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The programme begins by contrasting letters from Rousseau and Voltaire that set forth some of their basic ideas, and then contrasts their personalities revealing the vast differences between them. ...Rousseau believed that society and civilisation had corrupted men, that inequality and depravity had begun when men developed a sense of property. This did not endear him to Voltaire, whose basic contention was that society, while not perfect, had improved men's basically savage attitudes. As the personal antipathy between the two men grew so did the savagery of their written attacks on each other. Initially Voltaire and Diderot were close friends, their ideas too quite similar, but when Rousseau began to put his ideas into practice - living a poor, solitary life - their seperation became evident. Although Diderot's ideas about feeling and imagination did finally move closer to Rousseau's, their feeling of mutual betrayal made any sort of reconciliation impossible.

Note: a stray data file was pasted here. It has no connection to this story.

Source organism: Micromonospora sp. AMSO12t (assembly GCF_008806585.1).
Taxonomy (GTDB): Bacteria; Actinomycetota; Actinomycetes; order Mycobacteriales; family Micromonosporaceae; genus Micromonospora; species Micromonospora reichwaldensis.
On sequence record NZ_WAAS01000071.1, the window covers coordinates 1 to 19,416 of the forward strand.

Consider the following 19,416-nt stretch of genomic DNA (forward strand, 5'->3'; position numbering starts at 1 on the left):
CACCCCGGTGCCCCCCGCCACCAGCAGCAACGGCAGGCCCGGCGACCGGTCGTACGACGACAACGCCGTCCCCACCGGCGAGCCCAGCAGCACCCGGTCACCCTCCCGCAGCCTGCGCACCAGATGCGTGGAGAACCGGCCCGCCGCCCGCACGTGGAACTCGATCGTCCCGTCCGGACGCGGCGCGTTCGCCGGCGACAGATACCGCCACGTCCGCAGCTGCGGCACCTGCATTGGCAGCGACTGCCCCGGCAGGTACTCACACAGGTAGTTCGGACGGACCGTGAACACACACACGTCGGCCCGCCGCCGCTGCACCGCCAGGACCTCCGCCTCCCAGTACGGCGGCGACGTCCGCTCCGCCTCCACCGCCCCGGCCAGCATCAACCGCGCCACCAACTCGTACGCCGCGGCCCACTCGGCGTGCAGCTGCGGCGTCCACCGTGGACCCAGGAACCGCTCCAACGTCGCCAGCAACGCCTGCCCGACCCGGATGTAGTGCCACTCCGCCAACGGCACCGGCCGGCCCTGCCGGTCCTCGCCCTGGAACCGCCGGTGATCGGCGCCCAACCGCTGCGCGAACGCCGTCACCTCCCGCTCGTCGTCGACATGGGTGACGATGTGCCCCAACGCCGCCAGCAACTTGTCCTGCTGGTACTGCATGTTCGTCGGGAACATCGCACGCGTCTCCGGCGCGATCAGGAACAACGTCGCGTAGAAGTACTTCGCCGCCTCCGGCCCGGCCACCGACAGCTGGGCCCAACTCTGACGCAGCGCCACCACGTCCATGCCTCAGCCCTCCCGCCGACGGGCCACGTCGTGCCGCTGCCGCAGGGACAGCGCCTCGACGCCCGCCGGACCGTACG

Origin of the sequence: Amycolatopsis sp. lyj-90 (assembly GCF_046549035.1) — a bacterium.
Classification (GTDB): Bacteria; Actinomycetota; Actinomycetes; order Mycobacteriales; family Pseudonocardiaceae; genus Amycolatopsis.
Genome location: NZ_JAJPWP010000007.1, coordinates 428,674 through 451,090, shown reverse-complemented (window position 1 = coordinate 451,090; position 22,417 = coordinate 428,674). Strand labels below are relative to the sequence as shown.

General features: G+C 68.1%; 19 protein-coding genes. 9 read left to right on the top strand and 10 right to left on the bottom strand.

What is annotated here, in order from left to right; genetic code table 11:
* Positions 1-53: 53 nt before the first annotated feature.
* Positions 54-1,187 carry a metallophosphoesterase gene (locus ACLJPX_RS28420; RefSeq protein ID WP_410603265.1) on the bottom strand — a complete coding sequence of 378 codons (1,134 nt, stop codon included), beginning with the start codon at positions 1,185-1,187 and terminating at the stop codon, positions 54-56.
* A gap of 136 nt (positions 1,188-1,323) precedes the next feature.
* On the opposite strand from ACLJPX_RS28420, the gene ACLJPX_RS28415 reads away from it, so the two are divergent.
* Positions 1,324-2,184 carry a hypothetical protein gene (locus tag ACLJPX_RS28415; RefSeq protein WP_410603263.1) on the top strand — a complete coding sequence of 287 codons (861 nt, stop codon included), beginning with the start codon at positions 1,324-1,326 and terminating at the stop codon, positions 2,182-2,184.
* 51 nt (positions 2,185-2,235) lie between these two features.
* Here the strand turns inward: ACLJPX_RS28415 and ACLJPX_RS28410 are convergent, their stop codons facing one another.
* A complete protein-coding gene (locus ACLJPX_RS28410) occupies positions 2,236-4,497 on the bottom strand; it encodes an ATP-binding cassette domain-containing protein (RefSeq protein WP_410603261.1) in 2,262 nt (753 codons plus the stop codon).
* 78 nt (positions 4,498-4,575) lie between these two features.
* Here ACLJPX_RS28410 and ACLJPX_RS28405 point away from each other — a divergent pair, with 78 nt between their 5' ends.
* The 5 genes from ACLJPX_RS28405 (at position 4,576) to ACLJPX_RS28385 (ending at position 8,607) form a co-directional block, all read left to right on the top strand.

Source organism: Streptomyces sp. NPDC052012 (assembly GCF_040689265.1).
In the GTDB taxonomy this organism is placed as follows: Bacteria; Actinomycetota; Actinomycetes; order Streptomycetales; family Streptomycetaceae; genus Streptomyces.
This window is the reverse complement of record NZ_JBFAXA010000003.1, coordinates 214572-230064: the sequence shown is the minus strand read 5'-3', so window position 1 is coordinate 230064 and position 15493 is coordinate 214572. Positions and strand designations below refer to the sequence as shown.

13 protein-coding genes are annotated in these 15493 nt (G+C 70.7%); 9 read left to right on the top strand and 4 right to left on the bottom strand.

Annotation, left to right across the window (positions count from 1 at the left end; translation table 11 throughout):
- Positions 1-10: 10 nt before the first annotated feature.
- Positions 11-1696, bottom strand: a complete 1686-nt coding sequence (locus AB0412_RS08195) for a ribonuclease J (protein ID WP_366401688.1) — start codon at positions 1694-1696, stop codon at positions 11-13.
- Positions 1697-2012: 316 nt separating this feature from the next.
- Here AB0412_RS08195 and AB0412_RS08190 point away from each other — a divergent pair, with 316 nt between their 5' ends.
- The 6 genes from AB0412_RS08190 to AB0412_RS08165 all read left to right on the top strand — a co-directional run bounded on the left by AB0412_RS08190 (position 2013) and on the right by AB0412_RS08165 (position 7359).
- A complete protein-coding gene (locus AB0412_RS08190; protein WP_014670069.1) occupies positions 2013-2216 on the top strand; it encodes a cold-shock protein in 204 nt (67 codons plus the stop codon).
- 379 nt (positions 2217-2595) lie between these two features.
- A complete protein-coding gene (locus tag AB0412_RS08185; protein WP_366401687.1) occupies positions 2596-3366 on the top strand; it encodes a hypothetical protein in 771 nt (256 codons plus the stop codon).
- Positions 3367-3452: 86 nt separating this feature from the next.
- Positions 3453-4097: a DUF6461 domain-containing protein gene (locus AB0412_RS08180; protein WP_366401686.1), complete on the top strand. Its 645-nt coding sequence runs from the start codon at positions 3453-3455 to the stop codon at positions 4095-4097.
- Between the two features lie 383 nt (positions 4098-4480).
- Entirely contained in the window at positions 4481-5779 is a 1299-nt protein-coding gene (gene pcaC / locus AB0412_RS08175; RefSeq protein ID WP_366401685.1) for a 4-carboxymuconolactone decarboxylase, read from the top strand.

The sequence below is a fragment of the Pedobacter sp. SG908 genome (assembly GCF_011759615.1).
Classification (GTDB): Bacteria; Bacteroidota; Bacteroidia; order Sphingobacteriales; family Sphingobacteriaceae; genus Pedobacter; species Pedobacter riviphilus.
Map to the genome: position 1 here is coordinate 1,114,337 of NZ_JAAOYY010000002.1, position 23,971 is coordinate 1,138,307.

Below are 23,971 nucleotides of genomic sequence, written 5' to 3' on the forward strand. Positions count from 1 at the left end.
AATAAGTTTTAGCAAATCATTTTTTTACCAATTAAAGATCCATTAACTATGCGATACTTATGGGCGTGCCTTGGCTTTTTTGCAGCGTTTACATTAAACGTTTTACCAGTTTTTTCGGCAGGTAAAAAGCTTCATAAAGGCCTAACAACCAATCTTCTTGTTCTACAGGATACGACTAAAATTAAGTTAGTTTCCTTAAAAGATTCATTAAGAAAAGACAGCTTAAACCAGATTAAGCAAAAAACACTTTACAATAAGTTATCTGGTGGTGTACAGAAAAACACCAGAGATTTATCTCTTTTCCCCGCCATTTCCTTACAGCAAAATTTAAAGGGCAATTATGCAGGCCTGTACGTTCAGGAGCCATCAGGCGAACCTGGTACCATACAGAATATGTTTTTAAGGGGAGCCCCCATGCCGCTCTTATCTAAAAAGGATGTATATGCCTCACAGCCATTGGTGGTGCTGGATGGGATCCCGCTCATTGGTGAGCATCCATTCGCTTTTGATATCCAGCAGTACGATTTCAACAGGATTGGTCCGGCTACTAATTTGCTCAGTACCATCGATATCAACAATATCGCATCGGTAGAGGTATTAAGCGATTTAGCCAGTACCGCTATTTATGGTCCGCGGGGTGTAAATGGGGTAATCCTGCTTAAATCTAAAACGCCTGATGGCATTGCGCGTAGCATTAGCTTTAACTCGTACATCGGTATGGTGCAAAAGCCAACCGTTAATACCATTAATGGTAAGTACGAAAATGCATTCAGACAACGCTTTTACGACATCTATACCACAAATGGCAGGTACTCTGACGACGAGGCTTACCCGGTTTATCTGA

Metadata describing this Open University audio programme
Module code and title: A204, The Enlightenment
Item code: A204; 18
Recording date: 1979-08-21
First transmission date: 17-06-1980
Published: 1980
Rights Statement: Rights owned or controlled by The Open University
Restrictions on use: This material can be used in accordance with The Open University conditions of use. A link to the conditions can be found at the bottom of all OUDA web pages.
Duration: 00:17:36
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Producer: Tony Coe
Contributors: Geoffrey Bayldon; John Cocking; Michael McClain
Publisher: BBC Open University
Keyword(s): Diderot; Feeling and reason; Voltaire
Master spool number: TLN34950H933
Production number: TLN34950H933
Available to public: no